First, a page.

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Electric car manufacturers are changing their strategy – because sales are falling

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Electric car manufacturers are changing their strategy – because sales are falling

In recent years, the automotive industry has been divided into two camps when it comes to electric car strategies. Bill Pugliano/Getty Images

The demand for luxury electric cars is falling. The market for hybrid vehicles, however, is growing.

Buyers are much less willing to tolerate the quirks of charging, range anxiety, or other lifestyle changes.

Tesla had launched a price war and began to undercut the competition with cheaper prices.

This is a machine translation of an article from our US colleagues at Business Insider. It was automatically translated and checked by a real editor.

A new era of the electric vehicle market – also known as Electric Vehicles (EV) – is emerging. And car manufacturers are already preparing for it. Actually, high-priced, luxurious electric cars could help the segment achieve profitability more quickly. But among customers with purchasing power, trust in such cars has collapsed in recent months. They basically got out of the market.

But demand for electric vehicles has not completely collapsed. Instead, new buyers looking for more affordable and practical electric cars entered the market. But they prefer hybrids to purely electric cars. After putting the brakes on electric vehicles at the end of last year, new strategies are now being developed.

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Market upheaval in electric car production

Earlier this week, General Motors CEO Mary Barra said the company would begin betting on hybrid sales in North America. The company launched its high-profile “All-In” EV campaign during the Superbowl.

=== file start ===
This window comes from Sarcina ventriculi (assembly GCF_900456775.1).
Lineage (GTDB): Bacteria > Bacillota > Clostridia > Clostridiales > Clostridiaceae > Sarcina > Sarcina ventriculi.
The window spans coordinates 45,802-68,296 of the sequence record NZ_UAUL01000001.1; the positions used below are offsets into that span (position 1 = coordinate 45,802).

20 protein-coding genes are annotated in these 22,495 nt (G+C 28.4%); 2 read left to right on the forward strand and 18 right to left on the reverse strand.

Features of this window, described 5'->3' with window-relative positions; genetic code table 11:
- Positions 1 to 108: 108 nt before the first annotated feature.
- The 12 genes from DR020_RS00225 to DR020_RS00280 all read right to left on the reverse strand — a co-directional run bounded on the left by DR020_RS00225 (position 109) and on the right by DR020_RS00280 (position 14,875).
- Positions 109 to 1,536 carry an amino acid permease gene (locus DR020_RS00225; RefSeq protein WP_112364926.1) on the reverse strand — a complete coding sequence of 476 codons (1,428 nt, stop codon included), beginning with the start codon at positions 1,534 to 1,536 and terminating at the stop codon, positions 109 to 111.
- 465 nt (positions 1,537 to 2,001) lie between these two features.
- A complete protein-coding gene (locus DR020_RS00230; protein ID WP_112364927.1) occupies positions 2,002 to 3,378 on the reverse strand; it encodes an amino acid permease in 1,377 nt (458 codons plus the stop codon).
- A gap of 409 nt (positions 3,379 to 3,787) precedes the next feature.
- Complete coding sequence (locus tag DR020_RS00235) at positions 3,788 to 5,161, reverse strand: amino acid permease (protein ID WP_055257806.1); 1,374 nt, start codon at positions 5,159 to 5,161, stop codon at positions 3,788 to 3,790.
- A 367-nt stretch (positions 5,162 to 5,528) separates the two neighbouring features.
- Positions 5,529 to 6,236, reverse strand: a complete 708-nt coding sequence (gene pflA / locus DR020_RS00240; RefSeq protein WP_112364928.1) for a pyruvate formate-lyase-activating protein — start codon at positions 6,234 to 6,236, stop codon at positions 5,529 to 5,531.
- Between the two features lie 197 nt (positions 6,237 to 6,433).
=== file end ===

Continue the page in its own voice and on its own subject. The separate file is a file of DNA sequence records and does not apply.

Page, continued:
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Meanwhile, the Swedish Volvo Group announced that it would withdraw future funding from its EV company Polestar. These strategy changes follow other signs of trouble in EV plans, such as Hertz abandoning a third of its EV fleet.

In recent years, the automotive industry has been divided into two camps when it comes to electric car strategies.

Hybrid pays off

Some, including General Motors (GM) and Volkswagen, have tried to skip hybrids and go straight to an all-electric lineup. Others, including Toyota and Jeep owner Stellantis, are focusing on plug-in hybrids for the near future.

Until recently, it was unclear which strategy would prevail, but GM’s move this week is the first sign that industry executives recognize a need for hybrid vehicles, at least in the near term.

“The use of plug-in technology in strategic segments will provide some of the environmental benefits of electric vehicles as the nation continues to build its charging infrastructure,” Barra said. GM’s ultimate goal is still to eliminate emissions by 2035. “We are planning the launch so that we can meet the proposed stricter standards for fuel economy and tailpipe emissions.”

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Barra’s statement reflects how the EV landscape is changing. The new wave of EV buyers are much less willing to tolerate the quirks of charging, range anxiety, or other lifestyle changes.

Tesla’s price war has forced change

The changing demand from customers for electric vehicles is an important factor in the recent upheaval in the industry. But there’s another culprit: Elon Musk’s company Tesla.

Musk started a price war last year. Because he used Tesla’s extremely high profit margins to reduce the prices of his electric cars while remaining profitable. Tesla’s competitors can’t do that. As Musk’s price war drives down the average price of electric vehicles, incumbent automakers are being forced to rethink their paths to battery-powered vehicle profitability.

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“This is a pretty brutal area,” said Harald Wilhelm, Mercedes-Benz’s chief financial officer, on an analyst call at the end of 2023. “I find it hard to imagine that the current status quo is sustainable for everyone.”

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The solution seems to lie in hybrids for now, which is good news for customers. Demand for hybrid vehicles has recently exceeded the supply of these vehicles, driving up prices. This is also good news for dealers, who are keen to add more hybrid models to their showrooms as demand for pure electric cars has waned.

Read the original article Business Insider.

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